NACSO connects the communities and organisations that manage and conserve Namibia’s natural resources
Earth Hour – Kenya style
While Namibia was celebrating Earth Hour in Zambezi Region with a focus on biodiversity, other events took place worldwide and, of course, across Africa. Steve Felton reports from Kenya, where he is visiting.
Trees connect us to earth
In rural Kenya the motorcycle taxi – the bodo – carries anything from people, to goats and market produce. Even trees. At Chepngaina Primary School in Bomet County, just four days after Earth Hour, bodos were arriving with saplings ready to plant in the school grounds: the first instalment of a billion trees planned for Kenya by WWF.
Fourth former Titus Korir wields a jembe to dig with practiced ease. Like the other pupils digging holes for the new trees, he has a good idea of the reasons for planting trees on their farms. Taking a break from digging they chip in with ideas: “Trees conserve water. They help to bring rainfall. They produce medicines and are needed for firewood and construction. They create windbreaks" and, crucially, "they prevent erosion of the soil.”
Joseph Chebusit is Chairman of the Amala Water Resources Users Association– one of 26 WRUAs in the central area of Kenya, and he cares deeply about erosion. At the Amala tree nursery his ever-cheerful smile disappears as he relates the sad death of two children the day before in Narok County, just down the road. They were swept away by a mudslide on a riverbank, caused by decades of tree cutting and subsequent erosion of the soil.
In the past, says Joseph, the whole area was covered with trees. Now even hillsides are deforested. Trees were felled for cooking, building, and to create pasture for livestock. Joseph’s theme was taken up at the school tree planting ceremony in a speech from the Governor of Bomet County, who pointed out that Kenya has lost half of its trees in the last 50 years. The aim of the billion tree campaign is to raise Kenya’s tree coverage from just 12.5% to 30% – and to “Keep Kenya Breathing”.
The Amala WRUA, supported by WWF Kenya, aims to prevent erosion by planting trees, but also to provide trees for farmers to use economically. The key is the sustainable use of the right kind of trees. “When I was young there were many tree species, some medicinal,” says Joseph. “There were special trees for firewood and building and fencing. We have lost a lot of Cedar, Olea Africana & Arcacia. We want to stop erosion" and, paradoxically, "we want to sell wood.”
Preventing erosion means persuading farmers to change their tilling practices. Simple ideas like ploughing along the hillside, instead of up it, make a big difference. A farmer may only have a small piece of land to till, but if part of it is on a river bank, that area can be used for pasturage, and better still, trees can be planted there.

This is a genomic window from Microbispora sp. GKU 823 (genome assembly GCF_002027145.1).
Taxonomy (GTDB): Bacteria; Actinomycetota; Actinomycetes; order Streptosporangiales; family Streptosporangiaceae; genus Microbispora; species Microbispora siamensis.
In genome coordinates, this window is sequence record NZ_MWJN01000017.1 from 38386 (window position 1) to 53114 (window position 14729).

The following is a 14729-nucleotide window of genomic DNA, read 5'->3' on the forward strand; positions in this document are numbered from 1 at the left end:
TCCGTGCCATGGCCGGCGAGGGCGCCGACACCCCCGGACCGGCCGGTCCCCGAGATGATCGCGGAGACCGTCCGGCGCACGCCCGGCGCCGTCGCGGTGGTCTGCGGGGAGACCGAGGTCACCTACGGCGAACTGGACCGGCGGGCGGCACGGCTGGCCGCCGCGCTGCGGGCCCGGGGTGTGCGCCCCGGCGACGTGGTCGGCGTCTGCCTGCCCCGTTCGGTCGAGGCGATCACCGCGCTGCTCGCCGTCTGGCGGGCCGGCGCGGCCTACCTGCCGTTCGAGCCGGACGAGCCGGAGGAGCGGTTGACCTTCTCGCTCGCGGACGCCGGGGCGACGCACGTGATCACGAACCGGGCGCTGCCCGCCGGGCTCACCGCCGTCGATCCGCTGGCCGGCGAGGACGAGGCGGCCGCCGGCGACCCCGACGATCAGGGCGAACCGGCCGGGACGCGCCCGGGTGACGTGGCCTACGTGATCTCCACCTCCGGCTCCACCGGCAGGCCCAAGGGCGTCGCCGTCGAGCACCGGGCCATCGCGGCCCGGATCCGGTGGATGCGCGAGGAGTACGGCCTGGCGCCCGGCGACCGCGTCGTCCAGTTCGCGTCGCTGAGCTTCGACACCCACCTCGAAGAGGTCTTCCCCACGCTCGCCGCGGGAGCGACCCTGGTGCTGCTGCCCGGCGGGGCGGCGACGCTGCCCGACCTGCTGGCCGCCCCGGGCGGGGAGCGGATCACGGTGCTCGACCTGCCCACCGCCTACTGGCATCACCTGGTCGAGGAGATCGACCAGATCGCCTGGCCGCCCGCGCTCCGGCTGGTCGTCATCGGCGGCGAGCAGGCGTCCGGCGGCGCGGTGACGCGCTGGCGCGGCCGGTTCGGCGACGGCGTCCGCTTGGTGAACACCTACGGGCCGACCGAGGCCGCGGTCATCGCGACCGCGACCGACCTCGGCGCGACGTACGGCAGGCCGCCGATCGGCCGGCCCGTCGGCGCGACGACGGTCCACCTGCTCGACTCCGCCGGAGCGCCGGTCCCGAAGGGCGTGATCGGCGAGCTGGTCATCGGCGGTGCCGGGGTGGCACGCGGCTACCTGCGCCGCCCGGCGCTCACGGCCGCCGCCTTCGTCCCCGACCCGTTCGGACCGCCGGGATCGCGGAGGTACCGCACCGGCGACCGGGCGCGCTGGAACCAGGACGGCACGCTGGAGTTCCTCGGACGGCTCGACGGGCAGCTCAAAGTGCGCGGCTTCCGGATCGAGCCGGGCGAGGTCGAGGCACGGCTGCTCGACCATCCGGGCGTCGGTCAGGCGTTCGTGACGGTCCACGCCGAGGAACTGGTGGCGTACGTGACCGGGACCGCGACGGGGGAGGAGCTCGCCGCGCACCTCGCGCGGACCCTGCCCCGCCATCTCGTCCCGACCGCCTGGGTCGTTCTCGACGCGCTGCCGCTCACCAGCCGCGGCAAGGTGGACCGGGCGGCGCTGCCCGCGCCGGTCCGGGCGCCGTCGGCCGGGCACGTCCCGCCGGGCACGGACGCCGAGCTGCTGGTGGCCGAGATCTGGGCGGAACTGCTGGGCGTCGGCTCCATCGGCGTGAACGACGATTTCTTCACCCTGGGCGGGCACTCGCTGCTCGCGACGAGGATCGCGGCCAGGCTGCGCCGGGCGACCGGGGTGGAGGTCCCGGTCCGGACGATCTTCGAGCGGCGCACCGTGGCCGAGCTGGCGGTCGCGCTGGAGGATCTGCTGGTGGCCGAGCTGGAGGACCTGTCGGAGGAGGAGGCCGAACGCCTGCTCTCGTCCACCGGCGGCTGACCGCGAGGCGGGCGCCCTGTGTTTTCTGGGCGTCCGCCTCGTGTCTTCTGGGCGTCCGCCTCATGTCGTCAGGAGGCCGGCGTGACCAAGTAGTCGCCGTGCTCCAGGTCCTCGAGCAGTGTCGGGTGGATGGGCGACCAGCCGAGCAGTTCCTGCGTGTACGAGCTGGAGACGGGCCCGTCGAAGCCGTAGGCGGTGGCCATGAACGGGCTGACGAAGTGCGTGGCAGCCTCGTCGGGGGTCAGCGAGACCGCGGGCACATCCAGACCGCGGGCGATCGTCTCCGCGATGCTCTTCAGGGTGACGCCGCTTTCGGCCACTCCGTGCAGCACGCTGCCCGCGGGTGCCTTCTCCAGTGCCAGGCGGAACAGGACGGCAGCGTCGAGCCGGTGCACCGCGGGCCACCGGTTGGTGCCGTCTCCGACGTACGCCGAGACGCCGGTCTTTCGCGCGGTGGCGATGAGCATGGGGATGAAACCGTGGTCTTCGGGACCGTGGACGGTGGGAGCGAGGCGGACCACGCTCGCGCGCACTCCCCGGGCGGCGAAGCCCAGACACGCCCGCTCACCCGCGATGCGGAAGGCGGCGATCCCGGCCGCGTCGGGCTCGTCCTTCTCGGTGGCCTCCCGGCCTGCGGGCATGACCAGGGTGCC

We teach farmers “pole pole” – Joseph uses the Swahili expression for slowly, “and we help them to make money by supplying fruit trees.” The WRUA staff collect indigenous tree seeds. Others are bought from KEFRI, a government agency. After the saplings have grown to about a metre high in the nursery, they are sold to farmers, who later reap the economic rewards of Hass avacado and apple mango, both sold commercially to markets in Europe, and the high yielding Tissue Culture banana for local sale.
The Amala WRUA was created in 2003. It has 23 board members who represent the whole area, which is an advantage when calling meetings to sensitize farmers on the prevention of erosion and the advantages of tree planting. WWF has been “a friend”, says Joseph, from the beginning. It funded the land for the nursery and donated money for an office and hall, which is sometimes hired out to bring in income.
The Kenya country office of WWF made tree planting the key theme of Earth Hour for 2018. The annual world-wide event has gone ‘Beyond the Hour’ in recent years, and aims to get people to consider biodiversity and to ‘Connect to Earth’ again. Planting a billion trees in Kenya is certainly a way for people to connect with the earth and its soil in a very practical manner.
The Bomet County Environment Minister told the children at Chepngaina Primary School how she planted trees when she was a pupil, and the pride she feels when she goes back to see the tall trees growing. If everybody in Bomet County would plant three trees, she said, that would add up to two and a half million.
Joseph Chebusit was at the school for the tree planting, and appreciated what the local government representatives were saying. They stressed the economic importance of fruit trees, and the value of indigenous species. They also mentioned poor practices, such as planting Eucaliptus, which draws too much water from its deep roots and can damage sensitive water aquifers. “It’s a start for planting in our homesteads,” he said.
The Amala Water Resources User’s Association has been running for fifteen years. Joseph is looking forward to the next fifteen. He has hopes for a small hotel or lodging house, which will help the association to stand on its own feet economically. WWF funding has been a great help, he said, but the aim is to make tree planting fully sustainable. The school event was a great start, and Bomet County Governor’s message was that the billion tree campaign is not just for WWF – it is for everyone.
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